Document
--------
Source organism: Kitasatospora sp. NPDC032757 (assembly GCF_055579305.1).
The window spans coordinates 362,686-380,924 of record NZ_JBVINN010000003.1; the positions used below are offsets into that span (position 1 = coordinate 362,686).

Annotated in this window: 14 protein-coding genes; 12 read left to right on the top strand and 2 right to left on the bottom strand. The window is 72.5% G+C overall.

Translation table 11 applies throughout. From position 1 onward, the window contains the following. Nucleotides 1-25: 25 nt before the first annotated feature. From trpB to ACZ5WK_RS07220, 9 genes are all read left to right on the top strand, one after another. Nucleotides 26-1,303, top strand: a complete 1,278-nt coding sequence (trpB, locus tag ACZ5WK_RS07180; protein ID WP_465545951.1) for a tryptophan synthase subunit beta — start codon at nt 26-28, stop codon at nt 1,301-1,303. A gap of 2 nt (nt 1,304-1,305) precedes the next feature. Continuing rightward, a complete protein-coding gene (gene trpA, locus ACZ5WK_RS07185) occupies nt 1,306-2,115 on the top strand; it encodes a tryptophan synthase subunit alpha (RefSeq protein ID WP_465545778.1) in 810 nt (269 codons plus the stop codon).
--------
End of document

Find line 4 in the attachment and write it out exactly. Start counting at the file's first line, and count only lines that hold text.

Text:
Translation table 11 applies throughout. From position 1 onward, the window contains the following. Nucleotides 1-25: 25 nt before the first annotated feature. From trpB to ACZ5WK_RS07220, 9 genes are all read left to right on the top strand, one after another. Nucleotides 26-1,303, top strand: a complete 1,278-nt coding sequence (trpB, locus tag ACZ5WK_RS07180; protein ID WP_465545951.1) for a tryptophan synthase subunit beta — start codon at nt 26-28, stop codon at nt 1,301-1,303. A gap of 2 nt (nt 1,304-1,305) precedes the next feature. Continuing rightward, a complete protein-coding gene (gene trpA, locus ACZ5WK_RS07185) occupies nt 1,306-2,115 on the top strand; it encodes a tryptophan synthase subunit alpha (RefSeq protein ID WP_465545778.1) in 810 nt (269 codons plus the stop codon).